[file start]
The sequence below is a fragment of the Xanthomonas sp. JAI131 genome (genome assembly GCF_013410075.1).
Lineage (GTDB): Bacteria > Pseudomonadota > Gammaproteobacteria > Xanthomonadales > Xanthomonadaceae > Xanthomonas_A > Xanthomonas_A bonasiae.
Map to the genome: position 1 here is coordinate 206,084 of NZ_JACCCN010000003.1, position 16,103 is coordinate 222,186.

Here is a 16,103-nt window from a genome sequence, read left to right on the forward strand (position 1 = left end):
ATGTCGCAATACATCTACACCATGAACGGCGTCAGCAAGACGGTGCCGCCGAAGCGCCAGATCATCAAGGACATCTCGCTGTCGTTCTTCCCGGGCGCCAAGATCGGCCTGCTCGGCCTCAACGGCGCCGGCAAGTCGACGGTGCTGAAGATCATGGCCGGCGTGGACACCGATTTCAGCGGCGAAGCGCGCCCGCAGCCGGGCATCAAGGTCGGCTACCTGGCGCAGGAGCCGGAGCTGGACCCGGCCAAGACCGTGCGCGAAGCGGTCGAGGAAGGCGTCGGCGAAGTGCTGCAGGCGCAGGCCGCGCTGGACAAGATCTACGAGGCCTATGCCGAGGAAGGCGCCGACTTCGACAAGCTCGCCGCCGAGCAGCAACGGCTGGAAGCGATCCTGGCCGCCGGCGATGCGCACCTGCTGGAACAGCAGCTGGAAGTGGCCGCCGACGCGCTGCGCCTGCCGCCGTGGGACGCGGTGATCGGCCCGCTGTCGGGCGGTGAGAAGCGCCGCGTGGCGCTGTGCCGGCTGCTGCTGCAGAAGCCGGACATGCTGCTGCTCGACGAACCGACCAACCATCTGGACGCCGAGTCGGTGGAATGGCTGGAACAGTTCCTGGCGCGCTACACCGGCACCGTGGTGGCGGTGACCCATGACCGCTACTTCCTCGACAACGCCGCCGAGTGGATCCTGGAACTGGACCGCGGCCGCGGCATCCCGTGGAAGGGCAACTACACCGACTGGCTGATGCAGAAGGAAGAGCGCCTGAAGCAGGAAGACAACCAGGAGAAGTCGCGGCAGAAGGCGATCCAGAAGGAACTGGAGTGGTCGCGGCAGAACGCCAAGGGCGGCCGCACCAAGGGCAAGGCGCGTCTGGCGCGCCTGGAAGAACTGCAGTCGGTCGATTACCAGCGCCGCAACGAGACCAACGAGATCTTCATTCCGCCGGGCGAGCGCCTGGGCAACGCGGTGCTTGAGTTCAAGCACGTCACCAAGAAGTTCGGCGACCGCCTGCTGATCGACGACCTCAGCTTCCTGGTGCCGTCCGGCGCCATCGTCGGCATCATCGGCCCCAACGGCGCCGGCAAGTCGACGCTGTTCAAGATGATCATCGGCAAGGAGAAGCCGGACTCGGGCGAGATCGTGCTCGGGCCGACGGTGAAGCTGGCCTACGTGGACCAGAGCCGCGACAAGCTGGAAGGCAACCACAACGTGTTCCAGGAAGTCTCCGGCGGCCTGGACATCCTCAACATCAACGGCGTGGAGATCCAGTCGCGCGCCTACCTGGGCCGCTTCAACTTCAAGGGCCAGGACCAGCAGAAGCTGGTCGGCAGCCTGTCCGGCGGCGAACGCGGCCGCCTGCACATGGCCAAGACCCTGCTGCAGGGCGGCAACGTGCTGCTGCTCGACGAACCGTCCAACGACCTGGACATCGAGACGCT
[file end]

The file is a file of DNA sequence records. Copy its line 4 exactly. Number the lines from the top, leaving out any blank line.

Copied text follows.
Here is a 16,103-nt window from a genome sequence, read left to right on the forward strand (position 1 = left end):